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Title: EEG Coherence and Hemisphere Asymmetry
Authors: French, Christopher C.
Supervisors: Beaumont, Graham
Award date: 1982
Presented at: University of Leicester
Abstract: Following a brief introduction into the areas of hemisphere asymmetries of function and EEG techniques in general, a detailed review of EEG studies of lateralisation, including evoked potential studies, is presented. The evidence concerning anatomical asymmetries between the hemispheres, and the implications of this for EEG studies, are considered. The nature and uses of the coherence function are also reviewed prior to a description of the first experiment. This experiment involved having subjects perform one nonverbal tone-detection task and three verbal tasks which differed in level of difficulty. EEG was recorded from pairs of electrodes in the region of Broca's and Wernicke's areas and right hemisphere homologues. Analysis of power and coherence effects in the alpha band showed greater power and coherence over the left hemisphere than the right for the anterior electrode pairs. It seemed possible that the higher coherence over the left hemisphere was due to the use of auditory stimuli and this was investigated in the second experiment, when simple clicks and flashes were presented to subjects while EEG was recorded from occipital and temporal sites over each hemisphere. More power was found at the temporal sites than the occipital for the theta band, but the only coherence effect was that in all bands coherence was higher for the occipital electrode pair compared to the more widely separated temporal pair. Experiment III repeated the general procedure of Experiment II (with slight modifications) but examined coherence for EPs; once again, no hemisphere effects were found. Studies of phase angle effects are reviewed, and then an attempt is made in the final three experiments to 'map' coherence, phase angle and power effects topographically during a simple task. Several reliable effects were found and are discussed, but problems of interpretation are noted.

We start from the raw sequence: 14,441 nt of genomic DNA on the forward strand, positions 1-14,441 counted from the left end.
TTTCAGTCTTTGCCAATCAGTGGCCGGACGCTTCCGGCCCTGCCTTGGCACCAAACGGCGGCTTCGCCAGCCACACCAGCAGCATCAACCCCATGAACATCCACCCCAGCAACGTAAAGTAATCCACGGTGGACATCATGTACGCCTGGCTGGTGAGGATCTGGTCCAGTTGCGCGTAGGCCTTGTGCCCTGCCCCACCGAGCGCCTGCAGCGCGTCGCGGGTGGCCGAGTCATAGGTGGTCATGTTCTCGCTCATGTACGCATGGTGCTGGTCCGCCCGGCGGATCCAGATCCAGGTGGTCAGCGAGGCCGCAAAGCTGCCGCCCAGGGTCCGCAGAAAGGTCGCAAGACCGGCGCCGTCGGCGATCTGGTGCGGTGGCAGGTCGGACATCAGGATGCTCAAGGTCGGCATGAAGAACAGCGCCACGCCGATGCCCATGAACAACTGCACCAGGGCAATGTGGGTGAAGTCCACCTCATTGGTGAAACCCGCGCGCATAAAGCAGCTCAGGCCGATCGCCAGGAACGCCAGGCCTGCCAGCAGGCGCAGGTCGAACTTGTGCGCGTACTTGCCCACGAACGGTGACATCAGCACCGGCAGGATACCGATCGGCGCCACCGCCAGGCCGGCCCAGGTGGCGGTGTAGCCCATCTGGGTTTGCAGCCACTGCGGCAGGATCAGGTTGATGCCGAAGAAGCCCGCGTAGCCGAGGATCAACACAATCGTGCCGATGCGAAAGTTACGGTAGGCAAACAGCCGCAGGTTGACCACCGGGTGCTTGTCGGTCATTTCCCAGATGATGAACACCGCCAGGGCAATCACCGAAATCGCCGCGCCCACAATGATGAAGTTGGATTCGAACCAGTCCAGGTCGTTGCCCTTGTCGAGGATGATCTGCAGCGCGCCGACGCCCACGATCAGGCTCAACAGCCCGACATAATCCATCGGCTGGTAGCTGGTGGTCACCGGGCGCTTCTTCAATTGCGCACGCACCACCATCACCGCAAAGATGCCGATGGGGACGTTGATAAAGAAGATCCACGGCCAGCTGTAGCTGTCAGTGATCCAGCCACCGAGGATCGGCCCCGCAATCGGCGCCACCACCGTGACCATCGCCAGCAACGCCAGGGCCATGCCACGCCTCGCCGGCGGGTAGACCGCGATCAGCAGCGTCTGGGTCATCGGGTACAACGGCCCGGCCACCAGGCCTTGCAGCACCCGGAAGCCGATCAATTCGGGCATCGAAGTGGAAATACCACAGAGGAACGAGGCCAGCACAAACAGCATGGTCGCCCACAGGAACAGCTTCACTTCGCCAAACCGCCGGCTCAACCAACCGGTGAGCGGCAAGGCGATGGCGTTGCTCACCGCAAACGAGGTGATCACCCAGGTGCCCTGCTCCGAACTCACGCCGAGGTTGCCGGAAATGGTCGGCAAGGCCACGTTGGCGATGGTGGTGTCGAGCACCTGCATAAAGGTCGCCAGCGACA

Type: Thesis
Level: Doctoral
Qualification: PhD
Rights: Copyright © the author. All rights reserved.
Appears in Collections:Theses, School of Psychology
Leicester Theses

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